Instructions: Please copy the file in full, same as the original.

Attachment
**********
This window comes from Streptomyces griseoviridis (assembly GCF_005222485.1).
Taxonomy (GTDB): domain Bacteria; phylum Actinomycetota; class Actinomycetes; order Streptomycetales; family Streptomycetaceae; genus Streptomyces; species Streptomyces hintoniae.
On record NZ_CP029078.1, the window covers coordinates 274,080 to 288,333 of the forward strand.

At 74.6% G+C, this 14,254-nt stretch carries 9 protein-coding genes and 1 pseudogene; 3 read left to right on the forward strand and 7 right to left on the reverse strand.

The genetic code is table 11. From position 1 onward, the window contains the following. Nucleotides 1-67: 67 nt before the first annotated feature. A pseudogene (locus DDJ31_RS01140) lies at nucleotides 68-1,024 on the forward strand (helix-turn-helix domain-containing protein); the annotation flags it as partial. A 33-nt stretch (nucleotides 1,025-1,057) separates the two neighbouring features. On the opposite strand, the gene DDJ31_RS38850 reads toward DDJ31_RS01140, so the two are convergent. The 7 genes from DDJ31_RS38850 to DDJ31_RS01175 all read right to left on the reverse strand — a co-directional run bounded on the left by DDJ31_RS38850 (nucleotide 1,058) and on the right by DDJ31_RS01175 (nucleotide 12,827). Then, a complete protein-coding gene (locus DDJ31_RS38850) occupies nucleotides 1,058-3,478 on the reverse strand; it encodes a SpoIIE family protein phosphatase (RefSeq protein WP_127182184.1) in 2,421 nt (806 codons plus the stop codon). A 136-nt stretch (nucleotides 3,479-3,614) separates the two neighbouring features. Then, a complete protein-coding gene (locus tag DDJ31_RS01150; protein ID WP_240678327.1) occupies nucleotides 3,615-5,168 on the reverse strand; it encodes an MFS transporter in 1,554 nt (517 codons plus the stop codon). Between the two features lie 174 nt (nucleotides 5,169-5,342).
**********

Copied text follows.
This window comes from Streptomyces griseoviridis (assembly GCF_005222485.1).
Taxonomy (GTDB): domain Bacteria; phylum Actinomycetota; class Actinomycetes; order Streptomycetales; family Streptomycetaceae; genus Streptomyces; species Streptomyces hintoniae.
On record NZ_CP029078.1, the window covers coordinates 274,080 to 288,333 of the forward strand.

At 74.6% G+C, this 14,254-nt stretch carries 9 protein-coding genes and 1 pseudogene; 3 read left to right on the forward strand and 7 right to left on the reverse strand.

The genetic code is table 11. From position 1 onward, the window contains the following. Nucleotides 1-67: 67 nt before the first annotated feature. A pseudogene (locus DDJ31_RS01140) lies at nucleotides 68-1,024 on the forward strand (helix-turn-helix domain-containing protein); the annotation flags it as partial. A 33-nt stretch (nucleotides 1,025-1,057) separates the two neighbouring features. On the opposite strand, the gene DDJ31_RS38850 reads toward DDJ31_RS01140, so the two are convergent. The 7 genes from DDJ31_RS38850 to DDJ31_RS01175 all read right to left on the reverse strand — a co-directional run bounded on the left by DDJ31_RS38850 (nucleotide 1,058) and on the right by DDJ31_RS01175 (nucleotide 12,827). Then, a complete protein-coding gene (locus DDJ31_RS38850) occupies nucleotides 1,058-3,478 on the reverse strand; it encodes a SpoIIE family protein phosphatase (RefSeq protein WP_127182184.1) in 2,421 nt (806 codons plus the stop codon). A 136-nt stretch (nucleotides 3,479-3,614) separates the two neighbouring features. Then, a complete protein-coding gene (locus tag DDJ31_RS01150; protein ID WP_240678327.1) occupies nucleotides 3,615-5,168 on the reverse strand; it encodes an MFS transporter in 1,554 nt (517 codons plus the stop codon). Between the two features lie 174 nt (nucleotides 5,169-5,342).